When dealing with mortgages, either buying a home or taking equity out of your current one, your loan-to-value is crucial. This article explains what you need to know in simple terms.
As with most matters of finance, there are exceptions, special cases, and other nuances that can affect you. We won’t go into all of the details here. Our goal is to give you an understanding, not throw a textbook at you.
- What is loan-to-value?
- How does loan-to-value correspond to a down payment?
- What loan-to-value can I get (i.e. what down payment do I need?)
- If my current LTV is less than my maximum, can I take some equity out?
- How do I take equity out of my home?
Loan-to-value (LTV) is the amount you owe on your mortgage divided by the market value of your home. Think of it as how much of your home the bank owns.
If you own a home worth $500,000 and your remaining mortgage is $250,000, then your LTV would be $250,000/$500,000 = 50%
It is a common metrci that financial institutions use to base their decisions on.
When you first get buy a home, your loan-to-value (LTV) is directly correlated to your down payment.
LTV = (100% – Down Payment)
Ex: 80% LTV = (100% - 20% down payment)
As you make mortgage payments and as the value of your home rises (hopefully), your LTV falls, which is good. See the infographic below for a more detailed description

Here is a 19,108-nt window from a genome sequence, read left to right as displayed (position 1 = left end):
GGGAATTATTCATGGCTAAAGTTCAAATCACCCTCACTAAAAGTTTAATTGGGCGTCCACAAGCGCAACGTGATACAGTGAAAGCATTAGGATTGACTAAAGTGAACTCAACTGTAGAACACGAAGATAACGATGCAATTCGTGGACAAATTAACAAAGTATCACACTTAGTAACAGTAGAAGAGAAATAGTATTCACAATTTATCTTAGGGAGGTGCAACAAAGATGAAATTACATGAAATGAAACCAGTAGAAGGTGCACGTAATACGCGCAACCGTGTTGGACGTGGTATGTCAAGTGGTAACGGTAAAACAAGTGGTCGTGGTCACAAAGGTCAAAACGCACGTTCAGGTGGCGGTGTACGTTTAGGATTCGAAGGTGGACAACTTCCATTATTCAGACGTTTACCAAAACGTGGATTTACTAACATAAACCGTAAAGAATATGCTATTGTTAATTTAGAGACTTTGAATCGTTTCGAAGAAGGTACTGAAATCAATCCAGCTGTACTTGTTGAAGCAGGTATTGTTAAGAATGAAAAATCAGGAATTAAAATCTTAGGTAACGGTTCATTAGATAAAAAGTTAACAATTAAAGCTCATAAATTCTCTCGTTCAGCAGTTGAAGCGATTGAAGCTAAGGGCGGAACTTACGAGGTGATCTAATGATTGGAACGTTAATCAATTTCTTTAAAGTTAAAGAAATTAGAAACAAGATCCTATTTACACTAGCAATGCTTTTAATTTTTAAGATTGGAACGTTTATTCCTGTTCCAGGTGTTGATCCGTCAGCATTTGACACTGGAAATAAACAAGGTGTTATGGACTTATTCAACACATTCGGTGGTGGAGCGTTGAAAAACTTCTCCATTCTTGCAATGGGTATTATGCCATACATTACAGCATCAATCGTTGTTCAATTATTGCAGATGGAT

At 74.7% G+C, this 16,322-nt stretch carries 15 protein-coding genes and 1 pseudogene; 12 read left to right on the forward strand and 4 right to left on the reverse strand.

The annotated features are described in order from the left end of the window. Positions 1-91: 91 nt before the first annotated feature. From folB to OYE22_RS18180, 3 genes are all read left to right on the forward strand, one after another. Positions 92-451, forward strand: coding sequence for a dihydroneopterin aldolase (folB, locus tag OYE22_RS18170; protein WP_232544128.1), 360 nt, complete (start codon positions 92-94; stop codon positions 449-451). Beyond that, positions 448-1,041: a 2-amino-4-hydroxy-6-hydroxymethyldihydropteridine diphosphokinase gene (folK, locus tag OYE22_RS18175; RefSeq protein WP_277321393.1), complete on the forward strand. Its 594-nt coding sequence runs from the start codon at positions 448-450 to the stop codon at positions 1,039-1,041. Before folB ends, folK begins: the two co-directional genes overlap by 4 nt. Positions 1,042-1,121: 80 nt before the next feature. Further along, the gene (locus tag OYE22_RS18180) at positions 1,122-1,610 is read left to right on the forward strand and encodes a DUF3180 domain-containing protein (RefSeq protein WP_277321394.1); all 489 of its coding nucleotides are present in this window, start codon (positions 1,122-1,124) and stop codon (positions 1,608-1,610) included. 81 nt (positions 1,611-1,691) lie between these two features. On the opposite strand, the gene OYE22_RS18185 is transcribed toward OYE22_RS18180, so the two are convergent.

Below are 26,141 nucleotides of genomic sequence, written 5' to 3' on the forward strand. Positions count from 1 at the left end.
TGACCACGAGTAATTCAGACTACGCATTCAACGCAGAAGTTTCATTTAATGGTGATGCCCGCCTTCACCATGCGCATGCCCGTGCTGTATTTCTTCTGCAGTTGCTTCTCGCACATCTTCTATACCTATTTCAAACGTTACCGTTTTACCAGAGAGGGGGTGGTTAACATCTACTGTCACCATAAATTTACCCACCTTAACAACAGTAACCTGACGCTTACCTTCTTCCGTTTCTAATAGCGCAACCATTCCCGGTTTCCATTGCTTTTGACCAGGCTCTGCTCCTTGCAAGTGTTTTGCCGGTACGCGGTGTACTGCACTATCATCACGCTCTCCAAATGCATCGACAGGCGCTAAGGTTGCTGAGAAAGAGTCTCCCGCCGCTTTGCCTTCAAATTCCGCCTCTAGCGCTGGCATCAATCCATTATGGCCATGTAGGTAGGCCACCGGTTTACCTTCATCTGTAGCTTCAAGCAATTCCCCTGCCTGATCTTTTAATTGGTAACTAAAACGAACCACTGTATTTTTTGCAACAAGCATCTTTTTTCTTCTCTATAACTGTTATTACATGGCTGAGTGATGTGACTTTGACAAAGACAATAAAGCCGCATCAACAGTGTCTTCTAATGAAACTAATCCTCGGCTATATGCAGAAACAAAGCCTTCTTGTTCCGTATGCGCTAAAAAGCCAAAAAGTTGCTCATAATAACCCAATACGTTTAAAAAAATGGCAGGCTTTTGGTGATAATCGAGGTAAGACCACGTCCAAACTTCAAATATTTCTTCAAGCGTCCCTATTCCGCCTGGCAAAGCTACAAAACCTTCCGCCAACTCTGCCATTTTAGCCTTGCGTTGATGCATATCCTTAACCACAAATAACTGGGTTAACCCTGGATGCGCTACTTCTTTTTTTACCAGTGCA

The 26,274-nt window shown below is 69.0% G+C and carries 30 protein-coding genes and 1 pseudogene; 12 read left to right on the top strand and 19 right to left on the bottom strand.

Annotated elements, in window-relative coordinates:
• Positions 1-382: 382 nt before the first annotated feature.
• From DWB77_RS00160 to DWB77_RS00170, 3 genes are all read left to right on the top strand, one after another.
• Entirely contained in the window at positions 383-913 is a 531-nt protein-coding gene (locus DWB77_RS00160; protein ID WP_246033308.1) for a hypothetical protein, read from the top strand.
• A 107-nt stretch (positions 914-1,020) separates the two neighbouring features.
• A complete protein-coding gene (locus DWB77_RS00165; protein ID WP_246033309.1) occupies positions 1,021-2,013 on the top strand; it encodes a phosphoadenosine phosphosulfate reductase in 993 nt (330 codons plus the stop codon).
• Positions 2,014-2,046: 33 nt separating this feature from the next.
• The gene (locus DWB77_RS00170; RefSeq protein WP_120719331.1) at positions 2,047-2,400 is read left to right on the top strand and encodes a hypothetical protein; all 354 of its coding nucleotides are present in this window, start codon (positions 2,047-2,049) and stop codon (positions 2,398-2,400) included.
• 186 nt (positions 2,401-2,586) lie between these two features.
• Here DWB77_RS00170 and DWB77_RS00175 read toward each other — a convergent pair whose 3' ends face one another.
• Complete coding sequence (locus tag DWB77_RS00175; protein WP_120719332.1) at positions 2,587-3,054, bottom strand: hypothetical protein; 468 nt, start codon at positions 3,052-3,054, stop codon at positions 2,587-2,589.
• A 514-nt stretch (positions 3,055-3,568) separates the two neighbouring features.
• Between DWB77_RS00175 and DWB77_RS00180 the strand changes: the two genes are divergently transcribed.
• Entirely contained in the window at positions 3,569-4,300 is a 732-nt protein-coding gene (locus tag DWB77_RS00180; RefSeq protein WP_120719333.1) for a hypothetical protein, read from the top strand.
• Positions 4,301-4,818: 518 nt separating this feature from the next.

This is the million dollar question and is where most of the confusion lies.
In the interest of brevity, this article focuses on the maximum LTV banks are allowed to provide. That doesn't mean that they are willing to, however.
In broad strokes, the maximum LTV you can get depends on a few factors:
- The type of your income - Self-employed persons are more restricited. However, there are ways around this
- The price of the home - Different maximums apply depending on the price of your home. See here for more details
- The purpose of the loan - Primary residences can get higher LTV's (smaller down payments) compared to a rental property and a purchase can go to a higher LTV than a re-finance
The graphic below sums up the most you can get in the most common situations.
If you are below 75%-80%, then yes.
Keep in mind, that your max LTV differs depending on the purpose of the loan. The maximum LTV you can get for a purchase is 95% (5% down). However, you can't refinance up to that much.
The graph below provides an example of available equity.
It's actually quite easy. You have a few options available to you, depending on your financial situation.
If you would like to speak with one of our experts, you can arrange a phone call to explore your options.
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